George Ivanovitch
Gurdjieff
1877 - 1949

"...anyone who delves into de Hartmann’s life and music will eventually come across Gurdjieff’s name. But who was this man?"

Of all the great men that Thomas de Hartmann came across during his eventful life, Gurdjieff surely had the strongest influence. For 12 years they were in a student-teacher relationship -- from 1916 when they met in St. Petersburg until 1929 when they separated in Fontainebleau, France, never to see each other again. Afterwards, though they were not in contact, de Hartmann always considered Gurdjieff to be his teacher, and spoke about him only with the greatest respect.

 

Because of this, anyone who delves into de Hartmann’s life and music will eventually come across Gurdjieff’s name. But who was this man? In many ways he was an enigma, a person who presented himself to others in widely differing manners, depending upon the circumstance. A casual search on the internet will reveal differing and sometimes misleading descriptions.

 

Perhaps it is best to look at his life story, found in his book Meetings With Remarkable Men. In it he describes a number of unusual experiences he had as a child growing up in Kars, in Eastern Turkey on the border of Russia in the 1870s.  These could not be explained by the local intelligentsia or in books, and he became convinced that the answers he wanted would only be found in ancient sources of knowledge. At the age of 11 he began traveling, and spent many years searching for answers throughout Asia, the Middle East and North Africa. Gradually his question became “What is the purpose of life on the Earth, and in particular human life?”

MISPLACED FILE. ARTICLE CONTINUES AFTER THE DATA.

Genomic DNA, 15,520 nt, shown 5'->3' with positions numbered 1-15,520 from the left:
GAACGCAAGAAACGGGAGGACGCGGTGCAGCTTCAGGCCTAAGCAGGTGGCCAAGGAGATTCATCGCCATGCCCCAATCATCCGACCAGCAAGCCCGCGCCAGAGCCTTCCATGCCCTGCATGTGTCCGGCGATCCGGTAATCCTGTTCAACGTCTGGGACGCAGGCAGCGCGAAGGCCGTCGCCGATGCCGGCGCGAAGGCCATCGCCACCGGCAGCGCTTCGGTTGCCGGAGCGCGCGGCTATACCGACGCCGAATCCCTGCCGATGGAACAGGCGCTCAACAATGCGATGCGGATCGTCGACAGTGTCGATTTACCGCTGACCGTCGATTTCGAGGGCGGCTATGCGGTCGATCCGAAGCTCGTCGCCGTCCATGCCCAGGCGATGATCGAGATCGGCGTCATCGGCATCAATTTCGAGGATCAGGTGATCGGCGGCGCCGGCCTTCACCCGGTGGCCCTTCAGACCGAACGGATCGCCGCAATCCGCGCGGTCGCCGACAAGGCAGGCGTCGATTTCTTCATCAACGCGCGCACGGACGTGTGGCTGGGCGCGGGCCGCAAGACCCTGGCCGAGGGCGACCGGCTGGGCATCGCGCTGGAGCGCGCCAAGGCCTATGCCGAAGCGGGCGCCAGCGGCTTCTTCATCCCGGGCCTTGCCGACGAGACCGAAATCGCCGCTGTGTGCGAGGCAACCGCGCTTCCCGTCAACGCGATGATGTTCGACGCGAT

In 1913 he appeared in Moscow with a teaching concerned with man’s inner transformation. It contained a psychology and cosmology, as well as original ideas about history and the arts. He also used practical methods for self-study and group work.

                                              

When he met Kandinsky in 1908 in Munich, de Hartmann found a lifelong friend. 18 years older than de Hartmann, Kandinsky exposed him to Eastern religions and theosophy. De Hartmann became convinced that his composing would deepen if he could find a way to develop his inner life. At the outset of World War 1, he returned to Russia and began actively looking for a teacher. In December 1916 he met Gurdjieff in St. Petersburg. It was a pivotal moment in his life.

 

It is not necessary for music lovers to know the details of de Hartmann’s spiritual path – any more than one needs to understand Lutheran Christianity to understand Bach. However, for the reader who would like to find out more, I would recommend the following sources. The first is de Hartmann’s own book, Our Life With Mr. Gurdjieff, engagingly written as a story chronicling the years they spent together, from 1916 to 1929. Secondly, Gurdjieff: Making a New World, by J. G. Bennett provides a comprehensive account of Gurdjieff’s life and teaching written by one his pre-eminent pupils. A third source of value is Roger Lipsey’s book, Gurdjieff Reconsidered: the Life, the Teachings, the Legacy.